Pay attention to Pfizer’s latest victory against generic Lipitor in Denmark. Here’s the summary:
“Pfizer Inc., the world's largest drugmaker, said Friday a court in Denmark blocked the sale of a generic version of the company's best-selling drug, the cholesterol-reducer Lipitor. The company said the Bailiff's Court in Copenhagen issued a preliminary injunction against the country's largest drug wholesaler Nomeco AS, preventing it from selling a generic version of Lipitor made by Indian drugmaker Ranbaxy Laboratories Ltd.” (Full story: Pfizer gets court injunction against generic Lipitor wholesaler in Denmark)
Note that Pfizer’s victory is against Nomeco (the wholesaler), not Ranbaxy (the manufacturer).
Will this type of conflict spill over to the U.S.? Consider the following three points:
- The U.S. is moving toward reimportation legislation. There are bills before both the House and Senate. In Europe, wholesalers are big winners from importation because they absorb most of the price differences between countries. (See Importation Illusions.)Thus, importation legislation could be very good for the big wholesalers (AmerisourceBergen (NYSE:ABC), Cardinal Health (NYSE:CAH), and McKesson(NYSW:MCK)) as they would have the opportunity to become a legitimate conduit for imported products.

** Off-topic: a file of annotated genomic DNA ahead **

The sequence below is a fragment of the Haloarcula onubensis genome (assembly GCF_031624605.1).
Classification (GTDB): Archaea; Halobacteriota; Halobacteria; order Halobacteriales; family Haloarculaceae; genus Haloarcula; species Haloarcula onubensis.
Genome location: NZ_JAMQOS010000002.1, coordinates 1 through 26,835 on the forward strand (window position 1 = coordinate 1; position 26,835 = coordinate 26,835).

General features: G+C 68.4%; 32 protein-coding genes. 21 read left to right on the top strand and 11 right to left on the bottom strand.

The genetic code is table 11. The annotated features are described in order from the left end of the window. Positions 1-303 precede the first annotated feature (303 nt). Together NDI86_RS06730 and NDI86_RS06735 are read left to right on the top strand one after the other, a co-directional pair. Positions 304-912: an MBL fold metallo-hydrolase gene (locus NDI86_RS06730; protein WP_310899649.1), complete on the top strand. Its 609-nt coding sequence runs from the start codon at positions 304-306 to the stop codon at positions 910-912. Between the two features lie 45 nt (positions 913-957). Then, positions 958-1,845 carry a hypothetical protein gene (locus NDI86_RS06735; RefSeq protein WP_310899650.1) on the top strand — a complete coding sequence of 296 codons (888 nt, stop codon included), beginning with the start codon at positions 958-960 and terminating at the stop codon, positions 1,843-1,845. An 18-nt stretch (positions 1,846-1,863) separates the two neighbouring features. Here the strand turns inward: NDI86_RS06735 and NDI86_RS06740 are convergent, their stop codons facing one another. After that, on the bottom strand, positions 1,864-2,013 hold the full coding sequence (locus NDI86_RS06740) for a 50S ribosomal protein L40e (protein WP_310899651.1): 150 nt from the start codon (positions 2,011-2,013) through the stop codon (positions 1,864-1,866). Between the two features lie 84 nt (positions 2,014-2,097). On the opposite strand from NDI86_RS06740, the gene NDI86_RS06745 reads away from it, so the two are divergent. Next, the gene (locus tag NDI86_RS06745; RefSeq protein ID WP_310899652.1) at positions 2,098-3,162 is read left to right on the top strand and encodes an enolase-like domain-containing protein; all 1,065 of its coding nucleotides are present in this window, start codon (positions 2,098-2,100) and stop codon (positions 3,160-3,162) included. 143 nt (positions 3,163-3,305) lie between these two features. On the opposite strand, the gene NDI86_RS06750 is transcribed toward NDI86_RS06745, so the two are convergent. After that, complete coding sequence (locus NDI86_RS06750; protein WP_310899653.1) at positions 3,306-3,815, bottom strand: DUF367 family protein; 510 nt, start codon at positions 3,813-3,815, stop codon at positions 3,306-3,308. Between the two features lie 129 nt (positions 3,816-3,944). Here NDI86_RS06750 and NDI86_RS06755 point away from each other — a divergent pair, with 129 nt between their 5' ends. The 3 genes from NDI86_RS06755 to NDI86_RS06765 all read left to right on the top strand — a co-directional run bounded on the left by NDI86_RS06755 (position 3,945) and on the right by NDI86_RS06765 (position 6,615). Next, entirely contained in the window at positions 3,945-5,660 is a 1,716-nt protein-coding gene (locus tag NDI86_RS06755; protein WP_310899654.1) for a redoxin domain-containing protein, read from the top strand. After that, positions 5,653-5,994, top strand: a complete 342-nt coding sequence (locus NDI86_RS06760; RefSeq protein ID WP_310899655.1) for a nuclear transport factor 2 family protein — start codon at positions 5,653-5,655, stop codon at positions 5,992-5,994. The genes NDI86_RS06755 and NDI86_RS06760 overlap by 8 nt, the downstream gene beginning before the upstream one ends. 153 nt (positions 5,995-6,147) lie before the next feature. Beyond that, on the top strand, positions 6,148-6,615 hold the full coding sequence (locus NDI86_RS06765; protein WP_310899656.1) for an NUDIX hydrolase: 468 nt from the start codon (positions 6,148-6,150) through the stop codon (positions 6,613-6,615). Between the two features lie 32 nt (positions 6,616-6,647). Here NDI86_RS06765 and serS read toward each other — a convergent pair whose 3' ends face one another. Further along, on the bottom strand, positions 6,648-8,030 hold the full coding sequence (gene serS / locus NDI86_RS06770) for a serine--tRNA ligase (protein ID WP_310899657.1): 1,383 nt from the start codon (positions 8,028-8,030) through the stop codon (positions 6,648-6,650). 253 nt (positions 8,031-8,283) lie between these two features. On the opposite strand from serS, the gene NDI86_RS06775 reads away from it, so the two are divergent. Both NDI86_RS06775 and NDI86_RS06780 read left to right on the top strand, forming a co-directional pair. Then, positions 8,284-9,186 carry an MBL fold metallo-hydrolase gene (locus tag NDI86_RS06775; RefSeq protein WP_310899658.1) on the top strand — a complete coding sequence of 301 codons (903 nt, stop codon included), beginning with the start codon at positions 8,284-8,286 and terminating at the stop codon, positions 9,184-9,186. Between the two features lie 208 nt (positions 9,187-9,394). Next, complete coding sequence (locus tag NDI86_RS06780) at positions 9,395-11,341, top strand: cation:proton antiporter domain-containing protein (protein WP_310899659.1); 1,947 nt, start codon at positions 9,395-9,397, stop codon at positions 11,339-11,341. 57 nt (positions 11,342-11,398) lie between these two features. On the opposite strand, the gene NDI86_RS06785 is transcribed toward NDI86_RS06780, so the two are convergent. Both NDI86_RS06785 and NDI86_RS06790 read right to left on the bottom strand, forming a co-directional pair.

- Wholesalers generate more profits from generics than branded drugs. Generic drugs now subsidize the distribution of much more expensive branded pharmaceuticals. (First noted back in May Will unbundling crush pharmacy profits?)
- Intellectual property protection for pharmaceutical companies is under attack around the world. Keep an eye on a crucial case in India in which Novartis is defending its Gleevec patent. If they lose, then the world will have a new source of generics long before most U.S. patents expire. (See Novartis files suit against India ruling on drug patents.) The New England Journal of Medicine just published an article that argues in favor of India’s attempt to seize the patent. (See Taking TRIPS to India.)
Taken together, these three points suggest the potential for friction in manufacturer-wholesaler relationships due to the potent interaction of generics and importation legislation. I'll be curious to see if any manufacturers address this issue in the next round of wholesaler agreements.
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